Satya Bhabha: one of Ramona’s evil exes, Matthew Patel
Chris Evans: another evil ex, Lucas Lee, movie star and skateboarder
Brandon Routh: evil ex Todd Ingram, a vegan with telekinetic powers
Mae Whitman: evil ex Roxanne "Roxy" Richter, a half-ninja

Fans of the series will love it; others less so.

It starts off with great promise but once Scott meets Ramona things change: to win her affection he has to battle all her seven ex-boy or girlfriends and these encounters play out like a video game.

To many all this might be written off as silly, bizarre humour for younger people whose main source of literature is comic books. I would agree with that assessment.

for stylized violence, sexual content, language and drug references.

• This is one of my classic nitpicks: when Stacey hangs up, Scott hears a dial tone. In reality the dial tone is only heard after picking up the phone before dialling. That’s why it’s called a dial tone.
• Scott and Ramona sit down on swings in the park, he on the left hand side, she on the right. In the next scene they have magically switched places.



Julia Roberts: playwright Elizabeth “Liz” Gilbert
Billy Crudup: her husband Stephen
James Franco: actor David Piccolo
Richard Jenkins: Richard from Texas
I. Gusti Ayu Puspawati: Nyomo
Hadi Subiyanto: Nyomo's husband Ketut, an old fortune teller
Javier Bardem: Brazilian importer/exporter Felipe

Following this woman’s journey means sitting through more than two hours of philosophical discussions about things like “the path to enlightenment” and “finding God within”.

It would be fine as a travelogue about Italy (eat), India (pray), and Indonesia (love) as it is beautifully shot but that comes at the expense of putting up with a lot of words pertaining to self-gratification, self-fulfillment, and self-discovery. Not everyone’s cup of tea.

for brief strong language, some sexual references and male rear nudity.

While talking on the phone a big mosquito bite is much in evidence on Liz’s left hand but no sooner does she hang up do we see it has completely disappeared.

Thursday, August 12, 2010


Some dialogue in Mandarin Chinese with English subtitles

Mao Zedong (b. 1893) led the People’s Republic of China from it establishment in 1949 until his death in 1976. In China he is officially held in high regard as a great revolutionary, political strategist, military mastermind, and savior of the nation. In 1966 he was instrumental in creating the Great Proletarian Cultural Revolution that resulted in social, political, and economic upheaval transforming the country from an agrarian society into a major world power. Only after the Chairman’s death did relations with the West begin to thaw.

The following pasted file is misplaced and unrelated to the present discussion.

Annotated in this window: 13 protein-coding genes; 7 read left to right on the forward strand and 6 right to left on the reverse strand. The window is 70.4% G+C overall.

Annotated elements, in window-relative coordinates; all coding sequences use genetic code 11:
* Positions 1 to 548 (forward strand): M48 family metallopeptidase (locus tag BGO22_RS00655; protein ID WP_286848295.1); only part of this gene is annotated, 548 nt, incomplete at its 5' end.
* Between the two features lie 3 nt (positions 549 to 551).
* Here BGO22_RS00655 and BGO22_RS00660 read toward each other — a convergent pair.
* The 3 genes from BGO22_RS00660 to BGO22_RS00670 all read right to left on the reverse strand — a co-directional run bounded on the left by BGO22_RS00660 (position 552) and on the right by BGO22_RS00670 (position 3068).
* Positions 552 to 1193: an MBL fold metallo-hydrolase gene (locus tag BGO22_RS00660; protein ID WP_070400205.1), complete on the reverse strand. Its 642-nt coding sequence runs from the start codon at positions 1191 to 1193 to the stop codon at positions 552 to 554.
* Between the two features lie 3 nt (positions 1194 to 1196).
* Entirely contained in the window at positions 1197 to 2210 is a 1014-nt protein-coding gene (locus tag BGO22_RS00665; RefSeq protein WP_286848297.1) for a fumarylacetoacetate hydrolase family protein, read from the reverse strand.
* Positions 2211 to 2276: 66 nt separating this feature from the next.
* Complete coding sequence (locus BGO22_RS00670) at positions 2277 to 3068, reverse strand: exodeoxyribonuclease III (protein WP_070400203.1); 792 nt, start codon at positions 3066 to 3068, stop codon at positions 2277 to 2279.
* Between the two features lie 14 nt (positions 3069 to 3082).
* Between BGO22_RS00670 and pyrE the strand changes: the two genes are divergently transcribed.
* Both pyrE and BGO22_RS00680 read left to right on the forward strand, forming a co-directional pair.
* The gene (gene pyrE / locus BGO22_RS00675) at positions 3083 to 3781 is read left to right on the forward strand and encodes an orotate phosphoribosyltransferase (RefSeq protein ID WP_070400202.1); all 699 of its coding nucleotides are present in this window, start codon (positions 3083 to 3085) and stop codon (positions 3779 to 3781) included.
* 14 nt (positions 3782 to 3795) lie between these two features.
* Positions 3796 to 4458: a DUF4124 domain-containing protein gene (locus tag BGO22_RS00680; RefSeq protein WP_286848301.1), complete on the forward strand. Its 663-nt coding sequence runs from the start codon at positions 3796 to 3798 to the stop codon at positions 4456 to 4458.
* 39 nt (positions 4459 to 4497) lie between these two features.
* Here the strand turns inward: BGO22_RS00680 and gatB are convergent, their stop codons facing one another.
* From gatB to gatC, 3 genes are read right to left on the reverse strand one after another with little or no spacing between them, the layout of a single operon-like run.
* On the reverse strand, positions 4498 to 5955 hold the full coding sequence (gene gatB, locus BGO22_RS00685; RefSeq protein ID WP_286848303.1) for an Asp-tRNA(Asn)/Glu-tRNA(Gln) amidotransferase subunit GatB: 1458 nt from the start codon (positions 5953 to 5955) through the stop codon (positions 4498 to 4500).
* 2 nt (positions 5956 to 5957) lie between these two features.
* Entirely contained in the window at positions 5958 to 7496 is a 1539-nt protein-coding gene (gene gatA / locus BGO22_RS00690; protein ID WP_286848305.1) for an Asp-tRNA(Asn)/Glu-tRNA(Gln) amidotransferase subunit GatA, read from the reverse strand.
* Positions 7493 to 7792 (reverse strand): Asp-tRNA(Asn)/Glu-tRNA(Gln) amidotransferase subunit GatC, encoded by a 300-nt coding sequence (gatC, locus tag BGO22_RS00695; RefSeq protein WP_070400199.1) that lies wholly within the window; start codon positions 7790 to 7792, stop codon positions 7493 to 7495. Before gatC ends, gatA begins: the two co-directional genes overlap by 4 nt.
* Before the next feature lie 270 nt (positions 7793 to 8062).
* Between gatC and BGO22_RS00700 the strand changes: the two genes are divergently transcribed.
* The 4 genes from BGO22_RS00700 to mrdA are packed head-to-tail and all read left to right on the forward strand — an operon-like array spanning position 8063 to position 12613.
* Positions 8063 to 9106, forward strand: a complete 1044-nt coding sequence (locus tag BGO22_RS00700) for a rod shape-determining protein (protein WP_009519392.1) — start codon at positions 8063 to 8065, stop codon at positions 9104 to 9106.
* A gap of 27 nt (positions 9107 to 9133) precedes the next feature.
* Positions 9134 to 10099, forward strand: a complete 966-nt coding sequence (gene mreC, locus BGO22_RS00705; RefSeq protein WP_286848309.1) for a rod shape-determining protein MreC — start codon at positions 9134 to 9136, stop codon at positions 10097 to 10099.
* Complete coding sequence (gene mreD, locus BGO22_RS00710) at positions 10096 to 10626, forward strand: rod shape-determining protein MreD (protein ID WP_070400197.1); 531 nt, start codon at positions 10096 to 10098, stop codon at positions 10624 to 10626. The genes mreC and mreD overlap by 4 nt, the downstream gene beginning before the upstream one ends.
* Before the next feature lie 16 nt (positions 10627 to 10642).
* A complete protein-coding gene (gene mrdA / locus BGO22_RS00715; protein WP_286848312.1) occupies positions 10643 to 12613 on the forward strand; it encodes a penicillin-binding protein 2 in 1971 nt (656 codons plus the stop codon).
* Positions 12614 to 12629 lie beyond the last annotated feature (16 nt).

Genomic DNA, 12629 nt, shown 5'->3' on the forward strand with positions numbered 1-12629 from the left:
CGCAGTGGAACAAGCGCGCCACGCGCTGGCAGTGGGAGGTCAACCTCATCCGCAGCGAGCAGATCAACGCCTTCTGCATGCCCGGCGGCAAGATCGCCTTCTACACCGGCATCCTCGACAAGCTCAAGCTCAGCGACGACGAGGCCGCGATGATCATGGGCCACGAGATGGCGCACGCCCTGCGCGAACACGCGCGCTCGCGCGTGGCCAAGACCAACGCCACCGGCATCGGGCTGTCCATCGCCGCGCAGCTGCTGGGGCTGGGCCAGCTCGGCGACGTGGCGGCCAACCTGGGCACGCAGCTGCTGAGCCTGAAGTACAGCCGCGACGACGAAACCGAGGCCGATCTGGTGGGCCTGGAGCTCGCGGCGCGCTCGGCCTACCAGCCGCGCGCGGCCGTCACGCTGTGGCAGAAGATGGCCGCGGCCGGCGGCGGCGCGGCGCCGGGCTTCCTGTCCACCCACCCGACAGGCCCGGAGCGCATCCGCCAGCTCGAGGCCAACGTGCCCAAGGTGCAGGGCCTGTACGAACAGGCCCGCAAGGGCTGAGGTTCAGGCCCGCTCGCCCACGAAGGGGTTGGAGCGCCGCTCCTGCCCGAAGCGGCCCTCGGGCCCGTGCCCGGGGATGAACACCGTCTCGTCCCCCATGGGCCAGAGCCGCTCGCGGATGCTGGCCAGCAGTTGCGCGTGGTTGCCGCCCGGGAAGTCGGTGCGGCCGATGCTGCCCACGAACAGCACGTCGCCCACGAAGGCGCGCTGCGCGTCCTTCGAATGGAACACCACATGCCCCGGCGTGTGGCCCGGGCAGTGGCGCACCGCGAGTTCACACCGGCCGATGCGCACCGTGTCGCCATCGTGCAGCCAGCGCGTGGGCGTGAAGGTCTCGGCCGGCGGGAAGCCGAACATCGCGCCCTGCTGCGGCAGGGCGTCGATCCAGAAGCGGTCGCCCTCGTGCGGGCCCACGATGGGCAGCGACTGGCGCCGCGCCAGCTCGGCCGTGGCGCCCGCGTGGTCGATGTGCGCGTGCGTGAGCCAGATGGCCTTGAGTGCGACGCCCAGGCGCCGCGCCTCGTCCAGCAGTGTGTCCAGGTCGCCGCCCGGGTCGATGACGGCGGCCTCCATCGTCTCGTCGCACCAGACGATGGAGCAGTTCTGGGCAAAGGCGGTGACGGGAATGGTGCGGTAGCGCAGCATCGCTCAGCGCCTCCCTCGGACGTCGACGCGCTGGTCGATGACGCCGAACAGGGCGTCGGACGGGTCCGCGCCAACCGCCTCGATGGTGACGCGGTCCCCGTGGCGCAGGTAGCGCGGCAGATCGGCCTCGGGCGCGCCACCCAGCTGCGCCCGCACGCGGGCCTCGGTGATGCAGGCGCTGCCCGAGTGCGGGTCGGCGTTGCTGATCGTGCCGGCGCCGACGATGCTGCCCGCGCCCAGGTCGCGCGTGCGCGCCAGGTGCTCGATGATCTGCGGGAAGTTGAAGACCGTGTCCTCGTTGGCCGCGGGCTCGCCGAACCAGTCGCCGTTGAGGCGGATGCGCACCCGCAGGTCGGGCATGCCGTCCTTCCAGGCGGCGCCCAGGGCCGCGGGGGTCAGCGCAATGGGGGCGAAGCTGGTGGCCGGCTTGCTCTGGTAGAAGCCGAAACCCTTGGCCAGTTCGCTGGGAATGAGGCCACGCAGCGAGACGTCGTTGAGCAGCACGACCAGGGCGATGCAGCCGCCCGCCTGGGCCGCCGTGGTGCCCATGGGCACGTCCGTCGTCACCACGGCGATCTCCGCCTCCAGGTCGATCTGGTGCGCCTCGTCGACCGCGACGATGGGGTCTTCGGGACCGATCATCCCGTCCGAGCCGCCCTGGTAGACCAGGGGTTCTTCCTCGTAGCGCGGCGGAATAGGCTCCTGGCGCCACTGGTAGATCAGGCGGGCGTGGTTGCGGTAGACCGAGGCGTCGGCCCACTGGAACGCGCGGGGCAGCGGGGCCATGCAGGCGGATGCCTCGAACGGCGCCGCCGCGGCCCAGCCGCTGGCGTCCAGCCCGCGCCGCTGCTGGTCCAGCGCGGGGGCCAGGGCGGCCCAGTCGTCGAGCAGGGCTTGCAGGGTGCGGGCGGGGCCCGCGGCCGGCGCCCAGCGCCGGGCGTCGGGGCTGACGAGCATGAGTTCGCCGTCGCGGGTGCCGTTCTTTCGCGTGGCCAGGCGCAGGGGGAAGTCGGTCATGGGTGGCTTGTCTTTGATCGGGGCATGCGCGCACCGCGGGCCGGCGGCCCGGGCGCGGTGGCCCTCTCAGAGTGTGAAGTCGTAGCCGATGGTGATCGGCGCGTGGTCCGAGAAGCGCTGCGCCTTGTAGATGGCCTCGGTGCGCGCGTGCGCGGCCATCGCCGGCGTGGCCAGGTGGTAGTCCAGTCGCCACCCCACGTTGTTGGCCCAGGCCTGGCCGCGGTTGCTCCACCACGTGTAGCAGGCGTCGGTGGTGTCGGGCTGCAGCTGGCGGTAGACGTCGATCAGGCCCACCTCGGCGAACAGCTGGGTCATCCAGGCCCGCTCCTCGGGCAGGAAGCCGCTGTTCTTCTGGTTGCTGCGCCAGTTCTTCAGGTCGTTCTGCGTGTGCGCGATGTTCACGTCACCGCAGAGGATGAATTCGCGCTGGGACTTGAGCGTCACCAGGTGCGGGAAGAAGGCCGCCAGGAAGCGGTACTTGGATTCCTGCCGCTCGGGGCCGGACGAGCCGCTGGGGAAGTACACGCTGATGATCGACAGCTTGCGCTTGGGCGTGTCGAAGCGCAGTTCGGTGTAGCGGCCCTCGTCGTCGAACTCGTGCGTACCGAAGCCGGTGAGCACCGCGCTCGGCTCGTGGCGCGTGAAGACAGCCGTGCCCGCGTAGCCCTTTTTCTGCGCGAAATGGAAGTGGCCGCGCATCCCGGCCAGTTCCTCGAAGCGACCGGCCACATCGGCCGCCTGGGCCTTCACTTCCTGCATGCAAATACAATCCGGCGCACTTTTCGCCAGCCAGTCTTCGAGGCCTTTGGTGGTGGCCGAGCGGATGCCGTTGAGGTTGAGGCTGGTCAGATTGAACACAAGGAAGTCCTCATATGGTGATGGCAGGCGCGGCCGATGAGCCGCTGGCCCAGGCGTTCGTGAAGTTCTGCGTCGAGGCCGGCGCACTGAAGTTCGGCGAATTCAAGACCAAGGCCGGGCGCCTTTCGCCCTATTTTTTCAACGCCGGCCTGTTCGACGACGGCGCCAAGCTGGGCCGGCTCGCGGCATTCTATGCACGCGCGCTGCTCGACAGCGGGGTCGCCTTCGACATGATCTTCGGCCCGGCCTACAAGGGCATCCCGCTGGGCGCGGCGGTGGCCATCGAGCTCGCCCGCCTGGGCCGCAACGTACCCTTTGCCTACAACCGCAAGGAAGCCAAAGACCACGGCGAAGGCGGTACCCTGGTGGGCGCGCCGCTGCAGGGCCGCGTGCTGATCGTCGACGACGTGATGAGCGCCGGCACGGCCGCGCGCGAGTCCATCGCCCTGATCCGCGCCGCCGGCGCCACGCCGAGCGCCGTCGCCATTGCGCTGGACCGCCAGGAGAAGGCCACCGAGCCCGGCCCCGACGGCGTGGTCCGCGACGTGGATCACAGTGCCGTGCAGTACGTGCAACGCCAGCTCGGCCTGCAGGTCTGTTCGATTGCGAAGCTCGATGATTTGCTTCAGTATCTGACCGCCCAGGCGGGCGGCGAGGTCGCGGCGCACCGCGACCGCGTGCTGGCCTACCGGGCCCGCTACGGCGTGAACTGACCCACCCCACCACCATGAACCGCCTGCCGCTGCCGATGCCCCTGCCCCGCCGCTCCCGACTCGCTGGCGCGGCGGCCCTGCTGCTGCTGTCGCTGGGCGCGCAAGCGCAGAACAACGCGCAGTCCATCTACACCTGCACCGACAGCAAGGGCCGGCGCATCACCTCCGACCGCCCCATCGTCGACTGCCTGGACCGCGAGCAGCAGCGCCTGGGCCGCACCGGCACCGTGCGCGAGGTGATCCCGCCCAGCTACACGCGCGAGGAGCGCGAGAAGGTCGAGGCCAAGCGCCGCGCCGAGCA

Wen Bin Huang: 11-year-old Li Cunxi
Joan Chen: Li’s mother
Bruce Greenwood: Ben Stevenson, Artistic Director of the Huston Ballet Company
Chi Cao: the 18-year-old Li
Amanda Schull: a fellow ballet student, Elizabeth Mackey
Camilla Vergotis: Mary McKendry, an Australian ballerina
Kyle MacLachlan: Texan lawyer Charles Foster

This true story of a young boy, one of seven children of a Chinese peasant family, who goes on to become a famous ballet dancer is told in chronological order with a few flashbacks.

Definitely a “must-see” for ballet fans but for those who are not, the ballet scenes are kept to a minimum so no one should become bored with the dance sequences and maybe even get to appreciate the fact that are all beautifully choreographed.

The stunning cinematography coupled with a delightful score serve as a wonderful backdrop to this enchanting tale.

for a brief violent image, some sensuality, language and incidental smoking.

Ben gets some money out of an ATM but the American $20 bills he receives are the modern day ones only introduced some twenty years after this event took place.

Monday, August 9, 2010



Nine-time world surfing champion Kelly Slater
Tahitian surfer Raimana Van Bastolaer

While waiting for the ultimate wave to arrive off Tahiti's famed Teahupo'o beach there is a brief history of this Polynesian island and some of the local customs. Making good use of CGI we get an insight into the science of wave mechanics and the formation of volcanic islands.

But the best part are the sequences of actually surfing these monstrous waves. That makes for some spectacular images.


Saturday, August 7, 2010



Michael Douglas: former car salesman 60-year-old “Honest Ben Kalman”
Susan Sarandon: Ben’s ex-wife Nancy, a real estate agent
Mary Louise Parker: Ben’s current girlfriend rich socialite Jordan Karsch
Imogen Poots: Jordan’s 18-year-old daughter Allyson
Jenna Fischer: Ben’s married daughter Susan Porter
David Costabile: Susan’s husband Gary
Danny DeVito: Ben’s long time friend and restaurant owner Jimmy Marino
Jesse Eisenberg: college student Daniel Cheston